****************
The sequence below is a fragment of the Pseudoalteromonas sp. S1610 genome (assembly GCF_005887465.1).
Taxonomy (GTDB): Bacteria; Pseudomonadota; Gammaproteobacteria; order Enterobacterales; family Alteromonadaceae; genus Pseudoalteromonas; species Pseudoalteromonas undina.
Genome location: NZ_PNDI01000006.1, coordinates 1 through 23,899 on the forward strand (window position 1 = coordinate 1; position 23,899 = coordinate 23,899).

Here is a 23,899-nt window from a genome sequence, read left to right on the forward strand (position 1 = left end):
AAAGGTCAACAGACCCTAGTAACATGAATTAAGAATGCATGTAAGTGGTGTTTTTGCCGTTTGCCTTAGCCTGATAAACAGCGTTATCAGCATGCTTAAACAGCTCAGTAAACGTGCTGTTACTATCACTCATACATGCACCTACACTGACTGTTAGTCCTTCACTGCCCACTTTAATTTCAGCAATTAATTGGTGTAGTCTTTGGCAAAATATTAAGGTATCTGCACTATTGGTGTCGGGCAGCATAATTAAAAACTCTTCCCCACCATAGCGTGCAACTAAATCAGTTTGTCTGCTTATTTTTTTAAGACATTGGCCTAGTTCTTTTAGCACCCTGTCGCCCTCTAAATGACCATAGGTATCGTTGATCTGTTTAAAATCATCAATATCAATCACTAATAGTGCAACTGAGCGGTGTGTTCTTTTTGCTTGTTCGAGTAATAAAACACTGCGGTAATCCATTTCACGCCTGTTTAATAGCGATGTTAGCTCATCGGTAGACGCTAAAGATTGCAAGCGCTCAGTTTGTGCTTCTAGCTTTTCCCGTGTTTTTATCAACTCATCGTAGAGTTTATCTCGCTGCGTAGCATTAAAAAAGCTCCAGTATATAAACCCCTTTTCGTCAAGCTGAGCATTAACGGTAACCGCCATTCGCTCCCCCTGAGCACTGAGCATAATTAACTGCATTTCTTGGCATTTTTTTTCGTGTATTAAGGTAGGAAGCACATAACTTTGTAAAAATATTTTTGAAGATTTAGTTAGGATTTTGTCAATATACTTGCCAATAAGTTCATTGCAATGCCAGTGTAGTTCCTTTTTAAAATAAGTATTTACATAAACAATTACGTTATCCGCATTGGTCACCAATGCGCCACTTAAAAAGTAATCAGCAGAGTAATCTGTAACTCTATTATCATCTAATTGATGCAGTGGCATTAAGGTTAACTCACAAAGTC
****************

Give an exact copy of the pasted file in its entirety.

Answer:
The sequence below is a fragment of the Pseudoalteromonas sp. S1610 genome (assembly GCF_005887465.1).
Taxonomy (GTDB): Bacteria; Pseudomonadota; Gammaproteobacteria; order Enterobacterales; family Alteromonadaceae; genus Pseudoalteromonas; species Pseudoalteromonas undina.
Genome location: NZ_PNDI01000006.1, coordinates 1 through 23,899 on the forward strand (window position 1 = coordinate 1; position 23,899 = coordinate 23,899).

Here is a 23,899-nt window from a genome sequence, read left to right on the forward strand (position 1 = left end):
AAAGGTCAACAGACCCTAGTAACATGAATTAAGAATGCATGTAAGTGGTGTTTTTGCCGTTTGCCTTAGCCTGATAAACAGCGTTATCAGCATGCTTAAACAGCTCAGTAAACGTGCTGTTACTATCACTCATACATGCACCTACACTGACTGTTAGTCCTTCACTGCCCACTTTAATTTCAGCAATTAATTGGTGTAGTCTTTGGCAAAATATTAAGGTATCTGCACTATTGGTGTCGGGCAGCATAATTAAAAACTCTTCCCCACCATAGCGTGCAACTAAATCAGTTTGTCTGCTTATTTTTTTAAGACATTGGCCTAGTTCTTTTAGCACCCTGTCGCCCTCTAAATGACCATAGGTATCGTTGATCTGTTTAAAATCATCAATATCAATCACTAATAGTGCAACTGAGCGGTGTGTTCTTTTTGCTTGTTCGAGTAATAAAACACTGCGGTAATCCATTTCACGCCTGTTTAATAGCGATGTTAGCTCATCGGTAGACGCTAAAGATTGCAAGCGCTCAGTTTGTGCTTCTAGCTTTTCCCGTGTTTTTATCAACTCATCGTAGAGTTTATCTCGCTGCGTAGCATTAAAAAAGCTCCAGTATATAAACCCCTTTTCGTCAAGCTGAGCATTAACGGTAACCGCCATTCGCTCCCCCTGAGCACTGAGCATAATTAACTGCATTTCTTGGCATTTTTTTTCGTGTATTAAGGTAGGAAGCACATAACTTTGTAAAAATATTTTTGAAGATTTAGTTAGGATTTTGTCAATATACTTGCCAATAAGTTCATTGCAATGCCAGTGTAGTTCCTTTTTAAAATAAGTATTTACATAAACAATTACGTTATCCGCATTGGTCACCAATGCGCCACTTAAAAAGTAATCAGCAGAGTAATCTGTAACTCTATTATCATCTAATTGATGCAGTGGCATTAAGGTTAACTCACAAAGTC